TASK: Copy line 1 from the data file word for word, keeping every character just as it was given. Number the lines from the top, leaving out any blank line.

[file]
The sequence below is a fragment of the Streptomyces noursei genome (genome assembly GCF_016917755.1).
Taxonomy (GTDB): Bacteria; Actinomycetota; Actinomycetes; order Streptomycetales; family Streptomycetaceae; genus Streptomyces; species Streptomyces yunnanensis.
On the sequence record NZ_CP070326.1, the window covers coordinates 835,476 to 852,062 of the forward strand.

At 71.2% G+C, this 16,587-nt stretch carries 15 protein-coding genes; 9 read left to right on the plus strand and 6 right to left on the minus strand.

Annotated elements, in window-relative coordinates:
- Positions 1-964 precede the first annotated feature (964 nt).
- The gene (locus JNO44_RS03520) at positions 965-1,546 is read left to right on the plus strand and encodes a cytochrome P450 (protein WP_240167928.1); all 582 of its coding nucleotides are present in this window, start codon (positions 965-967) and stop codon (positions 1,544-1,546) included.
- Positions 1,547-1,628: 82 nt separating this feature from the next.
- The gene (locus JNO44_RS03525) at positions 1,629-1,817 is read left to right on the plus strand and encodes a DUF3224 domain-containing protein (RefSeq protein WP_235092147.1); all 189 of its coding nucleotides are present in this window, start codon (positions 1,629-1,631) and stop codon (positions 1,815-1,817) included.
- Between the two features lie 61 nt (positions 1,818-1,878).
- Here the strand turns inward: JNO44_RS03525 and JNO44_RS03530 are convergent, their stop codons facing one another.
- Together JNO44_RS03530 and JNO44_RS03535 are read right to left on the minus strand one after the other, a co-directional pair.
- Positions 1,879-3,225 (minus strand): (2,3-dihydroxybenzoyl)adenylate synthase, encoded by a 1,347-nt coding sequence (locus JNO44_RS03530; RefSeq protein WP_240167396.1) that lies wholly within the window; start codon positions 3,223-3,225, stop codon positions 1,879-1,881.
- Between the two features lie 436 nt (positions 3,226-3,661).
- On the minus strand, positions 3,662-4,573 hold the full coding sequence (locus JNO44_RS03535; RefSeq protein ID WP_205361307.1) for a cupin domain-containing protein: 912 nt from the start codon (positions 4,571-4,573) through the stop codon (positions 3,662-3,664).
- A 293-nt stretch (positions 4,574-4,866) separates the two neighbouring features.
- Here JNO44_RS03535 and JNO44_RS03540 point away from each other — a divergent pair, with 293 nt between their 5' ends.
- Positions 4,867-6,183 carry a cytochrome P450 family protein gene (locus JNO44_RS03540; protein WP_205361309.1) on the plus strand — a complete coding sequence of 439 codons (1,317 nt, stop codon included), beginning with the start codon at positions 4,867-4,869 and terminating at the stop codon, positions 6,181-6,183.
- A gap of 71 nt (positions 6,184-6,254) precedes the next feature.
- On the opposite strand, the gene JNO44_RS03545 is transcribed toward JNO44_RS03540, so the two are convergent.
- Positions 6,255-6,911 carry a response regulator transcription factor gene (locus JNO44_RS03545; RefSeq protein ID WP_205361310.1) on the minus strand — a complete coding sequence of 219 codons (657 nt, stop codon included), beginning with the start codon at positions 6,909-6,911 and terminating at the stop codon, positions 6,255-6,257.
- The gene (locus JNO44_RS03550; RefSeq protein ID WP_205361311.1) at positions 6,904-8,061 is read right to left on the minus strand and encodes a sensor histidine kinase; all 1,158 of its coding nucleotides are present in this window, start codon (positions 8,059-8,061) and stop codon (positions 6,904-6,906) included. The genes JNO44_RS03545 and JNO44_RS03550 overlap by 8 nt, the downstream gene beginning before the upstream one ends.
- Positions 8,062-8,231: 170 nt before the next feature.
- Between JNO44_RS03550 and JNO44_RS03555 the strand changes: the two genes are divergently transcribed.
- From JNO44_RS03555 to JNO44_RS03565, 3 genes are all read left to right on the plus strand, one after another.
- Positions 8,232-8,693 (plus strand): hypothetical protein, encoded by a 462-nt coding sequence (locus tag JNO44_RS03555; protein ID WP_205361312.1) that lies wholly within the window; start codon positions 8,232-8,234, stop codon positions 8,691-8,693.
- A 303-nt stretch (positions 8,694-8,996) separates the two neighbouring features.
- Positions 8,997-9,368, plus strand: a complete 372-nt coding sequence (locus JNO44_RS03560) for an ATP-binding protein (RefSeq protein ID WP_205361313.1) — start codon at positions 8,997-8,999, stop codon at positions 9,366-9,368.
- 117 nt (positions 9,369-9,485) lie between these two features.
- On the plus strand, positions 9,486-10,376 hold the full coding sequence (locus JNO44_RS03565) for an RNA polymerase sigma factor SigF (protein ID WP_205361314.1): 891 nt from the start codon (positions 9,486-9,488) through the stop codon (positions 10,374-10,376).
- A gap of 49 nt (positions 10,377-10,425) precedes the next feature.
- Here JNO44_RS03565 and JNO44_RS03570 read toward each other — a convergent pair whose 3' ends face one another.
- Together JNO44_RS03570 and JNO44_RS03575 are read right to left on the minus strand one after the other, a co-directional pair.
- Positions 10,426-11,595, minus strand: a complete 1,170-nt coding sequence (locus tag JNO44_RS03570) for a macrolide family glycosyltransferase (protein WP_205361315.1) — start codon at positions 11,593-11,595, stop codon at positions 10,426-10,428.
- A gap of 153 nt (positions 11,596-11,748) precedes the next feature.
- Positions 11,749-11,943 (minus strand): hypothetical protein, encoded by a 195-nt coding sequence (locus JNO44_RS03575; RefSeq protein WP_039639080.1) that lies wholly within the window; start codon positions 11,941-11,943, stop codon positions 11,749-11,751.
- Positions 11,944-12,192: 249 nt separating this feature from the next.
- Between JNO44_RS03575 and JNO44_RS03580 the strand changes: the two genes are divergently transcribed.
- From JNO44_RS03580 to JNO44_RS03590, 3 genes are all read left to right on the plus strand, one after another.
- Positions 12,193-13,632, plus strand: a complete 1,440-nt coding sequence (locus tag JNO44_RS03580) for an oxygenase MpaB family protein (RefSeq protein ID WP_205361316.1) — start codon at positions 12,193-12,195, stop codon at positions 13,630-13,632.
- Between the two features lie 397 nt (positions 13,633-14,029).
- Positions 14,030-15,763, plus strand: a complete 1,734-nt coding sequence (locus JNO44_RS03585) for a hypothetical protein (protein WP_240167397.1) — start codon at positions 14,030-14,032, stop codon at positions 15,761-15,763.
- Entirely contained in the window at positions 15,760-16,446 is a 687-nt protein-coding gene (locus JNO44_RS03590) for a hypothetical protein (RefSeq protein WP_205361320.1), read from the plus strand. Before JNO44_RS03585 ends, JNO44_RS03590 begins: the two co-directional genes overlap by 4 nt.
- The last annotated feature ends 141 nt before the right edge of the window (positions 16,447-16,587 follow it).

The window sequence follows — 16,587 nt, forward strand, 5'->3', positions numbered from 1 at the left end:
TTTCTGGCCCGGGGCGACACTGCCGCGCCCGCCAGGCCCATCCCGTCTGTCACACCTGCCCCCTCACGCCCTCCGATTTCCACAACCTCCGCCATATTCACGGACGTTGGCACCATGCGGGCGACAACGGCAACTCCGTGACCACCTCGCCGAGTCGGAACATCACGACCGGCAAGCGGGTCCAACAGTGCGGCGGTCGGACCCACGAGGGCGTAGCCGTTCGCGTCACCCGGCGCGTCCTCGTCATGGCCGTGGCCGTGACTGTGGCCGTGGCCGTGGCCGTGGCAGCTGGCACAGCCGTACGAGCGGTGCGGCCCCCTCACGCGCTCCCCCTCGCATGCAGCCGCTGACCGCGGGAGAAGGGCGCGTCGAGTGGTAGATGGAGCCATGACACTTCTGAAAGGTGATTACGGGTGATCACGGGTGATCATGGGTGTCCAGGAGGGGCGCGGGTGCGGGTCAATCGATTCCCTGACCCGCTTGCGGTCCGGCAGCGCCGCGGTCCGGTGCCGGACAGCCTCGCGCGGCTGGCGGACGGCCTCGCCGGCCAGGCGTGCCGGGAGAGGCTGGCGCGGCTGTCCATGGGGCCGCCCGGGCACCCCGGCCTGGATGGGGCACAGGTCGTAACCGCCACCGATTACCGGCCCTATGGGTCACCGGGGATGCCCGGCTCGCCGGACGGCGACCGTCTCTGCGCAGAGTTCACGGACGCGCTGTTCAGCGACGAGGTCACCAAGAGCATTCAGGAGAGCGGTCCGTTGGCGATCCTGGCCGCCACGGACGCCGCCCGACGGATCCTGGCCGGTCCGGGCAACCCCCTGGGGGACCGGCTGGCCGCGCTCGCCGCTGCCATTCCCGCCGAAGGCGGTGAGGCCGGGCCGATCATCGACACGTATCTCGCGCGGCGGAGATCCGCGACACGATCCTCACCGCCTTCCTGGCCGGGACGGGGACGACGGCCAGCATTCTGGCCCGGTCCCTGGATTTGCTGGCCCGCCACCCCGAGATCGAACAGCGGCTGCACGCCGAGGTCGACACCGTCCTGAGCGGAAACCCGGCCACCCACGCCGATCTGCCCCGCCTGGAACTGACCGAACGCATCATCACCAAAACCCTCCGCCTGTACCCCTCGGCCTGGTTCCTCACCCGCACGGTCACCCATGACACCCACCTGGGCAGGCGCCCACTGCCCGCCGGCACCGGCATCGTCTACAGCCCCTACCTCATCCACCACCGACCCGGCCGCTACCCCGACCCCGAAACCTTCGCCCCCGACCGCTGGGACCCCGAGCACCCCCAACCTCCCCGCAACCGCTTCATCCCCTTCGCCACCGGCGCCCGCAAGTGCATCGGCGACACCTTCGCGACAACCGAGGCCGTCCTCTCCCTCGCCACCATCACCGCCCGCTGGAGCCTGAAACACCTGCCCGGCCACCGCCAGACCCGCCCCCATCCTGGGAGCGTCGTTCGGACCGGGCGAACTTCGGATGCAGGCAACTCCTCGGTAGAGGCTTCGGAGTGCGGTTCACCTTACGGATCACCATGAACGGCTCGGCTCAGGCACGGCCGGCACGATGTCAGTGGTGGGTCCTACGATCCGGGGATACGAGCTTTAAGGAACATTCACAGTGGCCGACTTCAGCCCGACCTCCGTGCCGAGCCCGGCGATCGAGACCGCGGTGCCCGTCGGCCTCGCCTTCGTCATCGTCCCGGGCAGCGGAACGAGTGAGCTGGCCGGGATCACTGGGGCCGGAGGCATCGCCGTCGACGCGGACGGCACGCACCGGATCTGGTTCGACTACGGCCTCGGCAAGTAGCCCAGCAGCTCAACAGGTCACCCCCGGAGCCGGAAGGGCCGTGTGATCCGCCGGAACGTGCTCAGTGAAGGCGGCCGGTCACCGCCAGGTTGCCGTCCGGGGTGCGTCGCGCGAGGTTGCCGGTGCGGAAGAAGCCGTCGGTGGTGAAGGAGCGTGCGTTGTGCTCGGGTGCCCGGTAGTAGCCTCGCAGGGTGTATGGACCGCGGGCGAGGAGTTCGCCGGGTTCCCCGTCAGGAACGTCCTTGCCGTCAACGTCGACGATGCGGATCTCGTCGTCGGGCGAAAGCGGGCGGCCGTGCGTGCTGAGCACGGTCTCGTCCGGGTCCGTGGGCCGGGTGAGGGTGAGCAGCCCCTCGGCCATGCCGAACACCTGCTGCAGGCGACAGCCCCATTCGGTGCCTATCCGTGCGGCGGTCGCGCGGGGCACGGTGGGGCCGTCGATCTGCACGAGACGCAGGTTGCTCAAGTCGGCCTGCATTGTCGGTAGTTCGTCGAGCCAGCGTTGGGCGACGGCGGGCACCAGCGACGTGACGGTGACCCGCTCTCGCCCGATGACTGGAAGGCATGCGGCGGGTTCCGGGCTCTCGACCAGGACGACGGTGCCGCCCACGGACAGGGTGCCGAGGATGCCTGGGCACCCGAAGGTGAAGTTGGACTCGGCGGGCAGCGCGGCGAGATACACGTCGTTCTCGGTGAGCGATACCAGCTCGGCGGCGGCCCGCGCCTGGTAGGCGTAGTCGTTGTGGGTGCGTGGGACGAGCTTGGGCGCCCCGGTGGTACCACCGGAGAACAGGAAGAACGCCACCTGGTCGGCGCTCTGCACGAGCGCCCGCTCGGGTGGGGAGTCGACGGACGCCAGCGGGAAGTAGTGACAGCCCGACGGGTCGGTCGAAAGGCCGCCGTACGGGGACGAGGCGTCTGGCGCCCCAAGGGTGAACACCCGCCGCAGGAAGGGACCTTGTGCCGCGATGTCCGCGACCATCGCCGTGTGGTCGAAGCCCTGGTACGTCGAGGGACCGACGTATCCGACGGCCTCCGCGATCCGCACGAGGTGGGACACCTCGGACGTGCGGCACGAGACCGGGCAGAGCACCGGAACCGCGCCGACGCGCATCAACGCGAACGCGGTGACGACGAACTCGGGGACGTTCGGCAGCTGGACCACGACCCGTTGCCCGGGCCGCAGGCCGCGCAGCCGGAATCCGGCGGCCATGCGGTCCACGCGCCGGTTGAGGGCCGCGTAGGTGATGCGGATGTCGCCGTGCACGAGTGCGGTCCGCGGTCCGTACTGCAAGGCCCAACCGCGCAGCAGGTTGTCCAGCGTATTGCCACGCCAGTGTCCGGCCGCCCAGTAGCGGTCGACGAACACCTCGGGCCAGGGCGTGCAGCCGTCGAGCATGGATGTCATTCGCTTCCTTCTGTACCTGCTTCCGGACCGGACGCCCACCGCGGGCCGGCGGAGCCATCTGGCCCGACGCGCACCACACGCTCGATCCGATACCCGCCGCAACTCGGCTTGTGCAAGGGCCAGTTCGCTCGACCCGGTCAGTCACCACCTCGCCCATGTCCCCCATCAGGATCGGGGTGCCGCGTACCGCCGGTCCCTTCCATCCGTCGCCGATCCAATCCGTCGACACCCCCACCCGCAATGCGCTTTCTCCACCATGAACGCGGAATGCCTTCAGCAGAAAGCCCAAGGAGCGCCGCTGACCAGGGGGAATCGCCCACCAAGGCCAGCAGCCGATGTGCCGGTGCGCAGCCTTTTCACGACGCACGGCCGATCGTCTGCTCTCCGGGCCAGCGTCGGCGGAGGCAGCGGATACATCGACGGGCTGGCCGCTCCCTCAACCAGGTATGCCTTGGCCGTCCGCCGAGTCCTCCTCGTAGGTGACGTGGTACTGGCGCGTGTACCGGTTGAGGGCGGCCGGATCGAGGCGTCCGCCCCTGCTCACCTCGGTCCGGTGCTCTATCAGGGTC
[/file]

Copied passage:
The sequence below is a fragment of the Streptomyces noursei genome (genome assembly GCF_016917755.1).